Fancy owning your own torso made from polystyrene? Tools by Hollie can help

She might run her business from a giant room at the Canberra Institute of Technology in Reid but Hollie Bell has her sights set on Hollywood.

Not in an aspiring actress kind of way - more a "we need you to send us Rebel Wilson's torso immediately" kind of way.

Entrepreneur Hollie Bell with her CNC machine and one of her torsos.

Photo: karleen minney

Serial entrepreneur Hollie is now the proud owner of a Frogmill four-axis computer numerical control (CNC) milling machine, allowing her to mill objects made from plastic, resin, foam, polycarbonate and wood. The process of milling starts with a giant block of material, with a giant blade carving away layers until the desired object is created.

It's the opposite of 3D printing, which is an additive process adding layers of material to create a final shape.

The CNC machine in action, carving a size 18 body from a block of foam.

Photo: karleen minney

While the CNC machine is big enough to carve out a dining table, Hollie's focus is on making life-size human torsos out of polystyrene.

Her dream is to have the size 16 body of Rebel Wilson on file, and possibly even the uber famous torso of Hugh Jackman, and to supply Hollywood costume departments with foam bodies for fittings.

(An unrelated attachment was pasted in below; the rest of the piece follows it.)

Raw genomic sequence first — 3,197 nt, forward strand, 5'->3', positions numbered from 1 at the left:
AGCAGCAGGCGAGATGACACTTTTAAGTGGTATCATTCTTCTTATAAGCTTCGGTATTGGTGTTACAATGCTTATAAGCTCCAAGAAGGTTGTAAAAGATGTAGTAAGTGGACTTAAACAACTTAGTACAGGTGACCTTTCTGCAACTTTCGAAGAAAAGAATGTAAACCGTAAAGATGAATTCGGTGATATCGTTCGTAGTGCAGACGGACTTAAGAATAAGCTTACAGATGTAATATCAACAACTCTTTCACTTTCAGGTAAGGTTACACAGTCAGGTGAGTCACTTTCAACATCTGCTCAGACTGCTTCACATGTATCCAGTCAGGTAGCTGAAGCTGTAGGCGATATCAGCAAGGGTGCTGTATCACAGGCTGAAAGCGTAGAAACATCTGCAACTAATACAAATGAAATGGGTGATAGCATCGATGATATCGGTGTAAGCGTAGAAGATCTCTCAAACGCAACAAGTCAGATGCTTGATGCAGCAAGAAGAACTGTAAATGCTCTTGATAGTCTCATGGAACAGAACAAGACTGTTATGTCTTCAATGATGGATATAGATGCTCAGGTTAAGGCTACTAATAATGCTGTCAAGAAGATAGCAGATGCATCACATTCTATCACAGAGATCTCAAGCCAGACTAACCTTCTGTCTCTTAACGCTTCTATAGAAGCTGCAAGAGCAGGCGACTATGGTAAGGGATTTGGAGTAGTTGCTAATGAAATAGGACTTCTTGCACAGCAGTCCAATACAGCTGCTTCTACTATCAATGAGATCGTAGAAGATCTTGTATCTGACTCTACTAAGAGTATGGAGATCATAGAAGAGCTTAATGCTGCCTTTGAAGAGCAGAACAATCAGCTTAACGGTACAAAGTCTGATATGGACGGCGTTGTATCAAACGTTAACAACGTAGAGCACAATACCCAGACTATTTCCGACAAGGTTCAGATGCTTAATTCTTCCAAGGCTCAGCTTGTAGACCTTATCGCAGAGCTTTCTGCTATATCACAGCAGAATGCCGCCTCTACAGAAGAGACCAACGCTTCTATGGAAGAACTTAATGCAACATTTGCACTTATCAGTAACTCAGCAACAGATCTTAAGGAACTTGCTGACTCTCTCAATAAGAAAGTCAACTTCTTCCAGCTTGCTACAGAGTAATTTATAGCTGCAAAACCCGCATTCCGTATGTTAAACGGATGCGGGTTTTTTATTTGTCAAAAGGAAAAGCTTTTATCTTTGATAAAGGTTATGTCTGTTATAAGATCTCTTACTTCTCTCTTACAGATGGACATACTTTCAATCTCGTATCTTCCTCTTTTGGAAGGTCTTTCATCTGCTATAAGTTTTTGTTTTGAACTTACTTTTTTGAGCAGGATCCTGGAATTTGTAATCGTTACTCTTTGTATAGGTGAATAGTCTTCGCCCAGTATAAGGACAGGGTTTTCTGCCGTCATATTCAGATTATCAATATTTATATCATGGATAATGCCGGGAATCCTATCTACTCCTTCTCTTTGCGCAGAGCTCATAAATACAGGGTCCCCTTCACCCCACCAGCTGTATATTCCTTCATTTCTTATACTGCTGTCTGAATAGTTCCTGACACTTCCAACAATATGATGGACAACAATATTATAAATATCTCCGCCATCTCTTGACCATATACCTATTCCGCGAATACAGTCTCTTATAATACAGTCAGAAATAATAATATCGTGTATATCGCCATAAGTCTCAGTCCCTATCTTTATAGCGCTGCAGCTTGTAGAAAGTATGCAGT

"Instead of flying actors all over the world, they could have access to a life-size foam body of the actor 24/7," she said.

Hollie uses a hand-held 3D scanner to scan an underwear-clad body, then feeds the 3D image into software driving the CNC machine. The result is a piece of foam that captures every detail from the top of the thighs right up to the neck.

The idea was born when Hollie - herself a dressmaker - realised the dummy she was using to fit her tops and dresses didn't correctly capture the nuances of her body.

She spent $50 on a Facebook advertisement targeted at dressmakers to see if any were interested in buying a dummy that matched their bodies perfectly. It was a resounding yes.

"People's experience with store-bought dummies was that they're just not like real bodies - so you can get your right dimensions but it doesn't correctly capture things like posture," Hollie said.

"I had that problem too - I would have been better off buying a boy's dummy and putting a little bra on it rather than getting a female dummy because I don't have any curves. I'm straight up and down.

"So I got a test dummy made of my own body and then made my clothes from it and it fitted 100 per cent perfectly."

So far more than 20 dressmakers have purchased personalised dummies and orders are coming in from across the world.

The dummies, which fall under the Tools by Hollie brand, are the latest venture for Hollie, who also invented balcony safety device Anti Grabbity and online mortgage calculator Bizztools.

Hollie's CNC machine is located at CIT Reid, in a collaboration that has CIT providing space for the machine in return for access to the machine, valued at $180,000, for carpentry students.

Hollie described Canberra as the best place in the world for innovation.

"I love it - it's an amazing feeling when you go to all these meetings you just feel really inspired by people who want to do it and actually can do it," she said.

"So it's not, 'Oh, I've got an idea' it's literally, 'I'm doing this'. People are really enthusiastic and supportive and helpful and I couldn't be in a better city."

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